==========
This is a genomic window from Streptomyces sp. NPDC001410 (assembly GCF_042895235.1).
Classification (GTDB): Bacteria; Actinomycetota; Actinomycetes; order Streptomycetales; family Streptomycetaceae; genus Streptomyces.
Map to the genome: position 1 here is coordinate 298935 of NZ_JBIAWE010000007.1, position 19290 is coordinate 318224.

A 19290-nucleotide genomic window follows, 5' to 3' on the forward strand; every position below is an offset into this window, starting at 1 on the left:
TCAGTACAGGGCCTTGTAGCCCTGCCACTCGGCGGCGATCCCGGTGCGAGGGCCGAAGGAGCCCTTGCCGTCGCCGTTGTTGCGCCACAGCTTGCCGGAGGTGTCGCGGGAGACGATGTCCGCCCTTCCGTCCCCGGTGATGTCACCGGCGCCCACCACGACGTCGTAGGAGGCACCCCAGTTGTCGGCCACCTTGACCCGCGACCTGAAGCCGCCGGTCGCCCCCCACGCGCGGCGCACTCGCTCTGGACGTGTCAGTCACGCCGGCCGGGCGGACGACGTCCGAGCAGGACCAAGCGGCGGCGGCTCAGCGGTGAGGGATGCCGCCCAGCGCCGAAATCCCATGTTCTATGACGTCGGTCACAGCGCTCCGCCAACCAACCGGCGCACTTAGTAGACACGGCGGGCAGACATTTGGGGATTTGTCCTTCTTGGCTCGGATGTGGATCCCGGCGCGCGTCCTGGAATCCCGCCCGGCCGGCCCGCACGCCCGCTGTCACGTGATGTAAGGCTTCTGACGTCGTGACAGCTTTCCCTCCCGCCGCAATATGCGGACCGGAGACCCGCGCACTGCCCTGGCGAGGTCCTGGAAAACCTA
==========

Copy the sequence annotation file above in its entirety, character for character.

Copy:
This is a genomic window from Streptomyces sp. NPDC001410 (assembly GCF_042895235.1).
Classification (GTDB): Bacteria; Actinomycetota; Actinomycetes; order Streptomycetales; family Streptomycetaceae; genus Streptomyces.
Map to the genome: position 1 here is coordinate 298935 of NZ_JBIAWE010000007.1, position 19290 is coordinate 318224.

A 19290-nucleotide genomic window follows, 5' to 3' on the forward strand; every position below is an offset into this window, starting at 1 on the left:
TCAGTACAGGGCCTTGTAGCCCTGCCACTCGGCGGCGATCCCGGTGCGAGGGCCGAAGGAGCCCTTGCCGTCGCCGTTGTTGCGCCACAGCTTGCCGGAGGTGTCGCGGGAGACGATGTCCGCCCTTCCGTCCCCGGTGATGTCACCGGCGCCCACCACGACGTCGTAGGAGGCACCCCAGTTGTCGGCCACCTTGACCCGCGACCTGAAGCCGCCGGTCGCCCCCCACGCGCGGCGCACTCGCTCTGGACGTGTCAGTCACGCCGGCCGGGCGGACGACGTCCGAGCAGGACCAAGCGGCGGCGGCTCAGCGGTGAGGGATGCCGCCCAGCGCCGAAATCCCATGTTCTATGACGTCGGTCACAGCGCTCCGCCAACCAACCGGCGCACTTAGTAGACACGGCGGGCAGACATTTGGGGATTTGTCCTTCTTGGCTCGGATGTGGATCCCGGCGCGCGTCCTGGAATCCCGCCCGGCCGGCCCGCACGCCCGCTGTCACGTGATGTAAGGCTTCTGACGTCGTGACAGCTTTCCCTCCCGCCGCAATATGCGGACCGGAGACCCGCGCACTGCCCTGGCGAGGTCCTGGAAAACCTA